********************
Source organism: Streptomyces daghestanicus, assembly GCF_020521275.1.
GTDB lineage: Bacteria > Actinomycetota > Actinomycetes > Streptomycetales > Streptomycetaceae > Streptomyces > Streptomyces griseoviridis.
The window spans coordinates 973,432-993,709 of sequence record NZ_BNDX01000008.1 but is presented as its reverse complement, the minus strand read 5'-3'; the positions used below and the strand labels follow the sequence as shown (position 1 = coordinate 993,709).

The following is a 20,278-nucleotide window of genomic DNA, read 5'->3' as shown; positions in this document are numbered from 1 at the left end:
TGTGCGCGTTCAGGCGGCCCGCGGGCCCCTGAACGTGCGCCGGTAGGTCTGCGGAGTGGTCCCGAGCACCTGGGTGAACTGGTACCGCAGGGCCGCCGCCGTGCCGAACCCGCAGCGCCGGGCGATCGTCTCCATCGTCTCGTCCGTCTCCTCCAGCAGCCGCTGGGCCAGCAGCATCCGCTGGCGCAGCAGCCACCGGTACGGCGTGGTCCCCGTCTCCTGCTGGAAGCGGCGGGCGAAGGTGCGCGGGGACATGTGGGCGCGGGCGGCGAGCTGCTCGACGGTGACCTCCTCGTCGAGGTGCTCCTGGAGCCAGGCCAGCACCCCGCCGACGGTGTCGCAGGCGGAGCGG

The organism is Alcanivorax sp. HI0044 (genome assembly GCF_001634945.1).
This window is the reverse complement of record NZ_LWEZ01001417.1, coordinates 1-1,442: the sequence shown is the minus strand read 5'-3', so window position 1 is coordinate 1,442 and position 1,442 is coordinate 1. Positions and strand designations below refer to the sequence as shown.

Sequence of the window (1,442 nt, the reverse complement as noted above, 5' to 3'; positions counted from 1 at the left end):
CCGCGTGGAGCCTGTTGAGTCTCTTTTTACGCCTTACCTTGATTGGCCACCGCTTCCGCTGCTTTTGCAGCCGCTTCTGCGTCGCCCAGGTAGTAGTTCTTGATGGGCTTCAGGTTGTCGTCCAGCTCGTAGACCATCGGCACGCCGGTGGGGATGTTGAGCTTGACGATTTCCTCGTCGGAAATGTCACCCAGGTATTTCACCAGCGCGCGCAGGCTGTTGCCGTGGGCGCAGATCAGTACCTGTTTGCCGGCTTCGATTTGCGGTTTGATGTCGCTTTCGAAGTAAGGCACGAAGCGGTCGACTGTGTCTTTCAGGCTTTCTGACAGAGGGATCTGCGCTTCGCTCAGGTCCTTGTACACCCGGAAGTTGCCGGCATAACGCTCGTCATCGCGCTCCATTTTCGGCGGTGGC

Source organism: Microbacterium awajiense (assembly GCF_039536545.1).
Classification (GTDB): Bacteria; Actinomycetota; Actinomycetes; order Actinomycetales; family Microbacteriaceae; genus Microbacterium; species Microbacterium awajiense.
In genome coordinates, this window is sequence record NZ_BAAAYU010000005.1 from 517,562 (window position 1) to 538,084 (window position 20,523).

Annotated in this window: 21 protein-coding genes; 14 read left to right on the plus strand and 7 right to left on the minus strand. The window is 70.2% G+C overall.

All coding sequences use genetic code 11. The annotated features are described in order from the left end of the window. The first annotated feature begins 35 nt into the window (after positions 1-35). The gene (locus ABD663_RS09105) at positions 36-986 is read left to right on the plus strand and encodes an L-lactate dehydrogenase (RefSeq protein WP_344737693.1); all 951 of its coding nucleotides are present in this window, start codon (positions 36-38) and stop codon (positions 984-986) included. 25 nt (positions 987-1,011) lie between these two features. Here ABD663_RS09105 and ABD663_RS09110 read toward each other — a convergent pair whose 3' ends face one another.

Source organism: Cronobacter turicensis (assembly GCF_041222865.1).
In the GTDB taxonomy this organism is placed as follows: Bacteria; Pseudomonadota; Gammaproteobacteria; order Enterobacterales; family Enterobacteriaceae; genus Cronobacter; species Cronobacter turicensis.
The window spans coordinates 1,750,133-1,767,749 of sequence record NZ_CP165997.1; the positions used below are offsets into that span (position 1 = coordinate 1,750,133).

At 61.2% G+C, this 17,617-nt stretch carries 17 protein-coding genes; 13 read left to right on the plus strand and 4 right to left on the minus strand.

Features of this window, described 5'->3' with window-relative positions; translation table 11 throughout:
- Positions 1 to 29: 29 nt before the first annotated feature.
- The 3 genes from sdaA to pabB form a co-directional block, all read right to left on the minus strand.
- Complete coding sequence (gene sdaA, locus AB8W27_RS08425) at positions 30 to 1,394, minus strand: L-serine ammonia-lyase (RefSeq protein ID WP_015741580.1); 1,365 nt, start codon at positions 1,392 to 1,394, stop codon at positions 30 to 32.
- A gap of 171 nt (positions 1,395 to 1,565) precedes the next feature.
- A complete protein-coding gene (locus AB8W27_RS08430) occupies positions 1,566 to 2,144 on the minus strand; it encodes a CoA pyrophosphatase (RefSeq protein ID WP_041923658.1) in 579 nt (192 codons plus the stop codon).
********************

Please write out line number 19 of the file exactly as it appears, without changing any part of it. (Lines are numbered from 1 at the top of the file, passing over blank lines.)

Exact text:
Features of this window, described 5'->3' with window-relative positions; translation table 11 throughout: